Coronavirus is the Cost of Globalization
Like many conservatives (I think), I tend to swing back and forth when thinking about free trade. Truth be told, I think there are many good arguments for it, some of which I’ve written about before. Adam Smith’s arguments in The Wealth of Nations are particularly thought-provoking. But, the problem with free trade is that it leads to globalization. And the cost of globalization, as we’ve seen, is epidemics like the Chinese flu.
And to me, that’s not worth it. It’s bad enough that we’re trading with China, a country we’re entering into a Cold War with. They need us in the long term, not the other way around. In fact, we’d be far better off with an economically shattered China. Yet for some reason, we’re trading with them and helping them out. That’s absurd.
Furthermore, they’re an authoritarian and evil nation that’s using projects in the Belt and Road Initiative to export its horrible ideas to the rest of the world along with its projects. Why should we allow our wealth and factories to flee to China? They’re just trying to take us down and steal our allies with bribery and cheap products. They use (seemingly) sweetheart financing deals with third world nations and then turn those deals into debt traps. They ship cheap products around the globe and use those to destroy the industries of Western nations. That’s traditionally what people discuss, industrial decline, when they talk about the cost of globalization.
But, in my opinion, and worst of all, it’s not the full story of the cost of globalization. The full story is that, with the degree of globalization we now have, we have to deal with plagues and issues from third-world nations that the civilized world had defeated.
For example, the Chinese are responsible for Coronavirus; it’s a byproduct of communism and exists because they don’t have the same standards as Western nations. China lied and people died all around the world. In fact, the death rate is increasing daily! That’s not because of anything normal, but because they eat bats and their government is too authoritarian to openly share ideas and vital information with the world. America needs to cut them off from the community of nations, not allow them in.
Americans shouldn’t forget after this crisis settles that China is liable for all the economic damage that we’ve experienced and that we only had to experience the negative effects of the Covid plague because of globalization. It was their eating habits and reprehensible government that did this to us. Our citizens have died and our economy has been shattered all because of Chinese malfeasance. We Americans can weather this adversity, as Trump said, but it will be difficult and caused by China.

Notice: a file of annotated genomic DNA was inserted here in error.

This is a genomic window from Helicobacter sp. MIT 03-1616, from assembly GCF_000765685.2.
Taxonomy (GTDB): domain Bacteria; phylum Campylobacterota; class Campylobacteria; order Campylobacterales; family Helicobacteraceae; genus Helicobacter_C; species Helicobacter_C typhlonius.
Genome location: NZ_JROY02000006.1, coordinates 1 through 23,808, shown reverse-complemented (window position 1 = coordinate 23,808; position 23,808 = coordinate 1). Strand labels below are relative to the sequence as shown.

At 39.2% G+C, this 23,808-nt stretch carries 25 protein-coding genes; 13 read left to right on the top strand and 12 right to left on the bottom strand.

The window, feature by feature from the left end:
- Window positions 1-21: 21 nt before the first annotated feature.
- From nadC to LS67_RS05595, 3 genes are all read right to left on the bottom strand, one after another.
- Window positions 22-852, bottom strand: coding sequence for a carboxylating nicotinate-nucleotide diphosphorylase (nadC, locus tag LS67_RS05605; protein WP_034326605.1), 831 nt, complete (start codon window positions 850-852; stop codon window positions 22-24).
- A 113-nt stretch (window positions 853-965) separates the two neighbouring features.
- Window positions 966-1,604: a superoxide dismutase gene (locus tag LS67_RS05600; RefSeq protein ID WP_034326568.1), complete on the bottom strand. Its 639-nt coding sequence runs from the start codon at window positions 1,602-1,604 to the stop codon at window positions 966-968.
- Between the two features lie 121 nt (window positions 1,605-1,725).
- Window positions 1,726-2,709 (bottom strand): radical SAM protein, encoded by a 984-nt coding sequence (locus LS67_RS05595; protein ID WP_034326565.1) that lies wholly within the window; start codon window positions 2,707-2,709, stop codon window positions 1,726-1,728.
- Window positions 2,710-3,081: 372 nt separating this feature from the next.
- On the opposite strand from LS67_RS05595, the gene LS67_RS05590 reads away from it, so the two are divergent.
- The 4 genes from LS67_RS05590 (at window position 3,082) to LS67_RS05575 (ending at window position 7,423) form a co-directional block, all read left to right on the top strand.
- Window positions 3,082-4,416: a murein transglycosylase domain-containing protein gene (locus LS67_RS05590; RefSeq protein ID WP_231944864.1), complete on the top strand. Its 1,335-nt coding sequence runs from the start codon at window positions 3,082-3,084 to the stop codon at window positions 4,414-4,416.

So, now you can hopefully see the cost of globalization for yourself. Was the cost worth the gain? Was quarantine, millions jobless, and thousands dead worth a slightly cheaper TV? To me, definitely not. Hopefully, you agree.
And if you don’t yet agree that the cost of globalization is not worth whatever benefits we might gain from it, just ask yourself “how high would the cost have to be where it would no longer be worth paying?”
Our factories have fallen into decay and millions of Americans are out of work because of globalization. Instead of living prosperous, middle-class lives, they are working for low-paying jobs, if they’re lucky enough to have one, and often addicted to opiates or other substances. Our shipbuilding base has been decimated; now we can no longer build the ships of war and trade that we would need in a future conflict. Our medicine is made in China. We need rare Earth elements from China. In short, the cost of globalization is a gutted American industrial base and us depending on China for vital goods and resources. Is that not too high a cost to pay for a cheaper piece of plastic?
But that’s not all. The other cost of globalization is plague. Covid isn’t the only disease brought from China to America. There is also the Hong Kong Flue and SARS. Is constant disease and the economic implications of that also not too high a cost to pay?
If you don’t think that either of those two costs of globalization I have described are too high a cost to pay for slightly cheaper consumer goods, then I don’t know what to tell you. I love America. I want it to be strong, self-sufficient, and free from unnecessary pestilence. Without globalization, that is more or less possible. With the cost of globalization, however, it is not. As long as we are suffering those costs, it will be hard for America to succeed. I don’t think getting a new TV for a bit less, or a slightly cheaper pair of sneakers, is at all worth that cost.
Finally, I think we should use this lesson about the cost of globalization as a lesson. Should we continue to trade freely with nations that are similar to ours politically, like Great Britain, Taiwan, South Korea, and Iran? Yes, absolutely. But should we trade with reprehensible and evil nations like China that have used our generosity to hollow out our economy and stab us in the back? Absolutely not. Trading with those nations is certainly not worth it once you realistically examine the cost of globalization.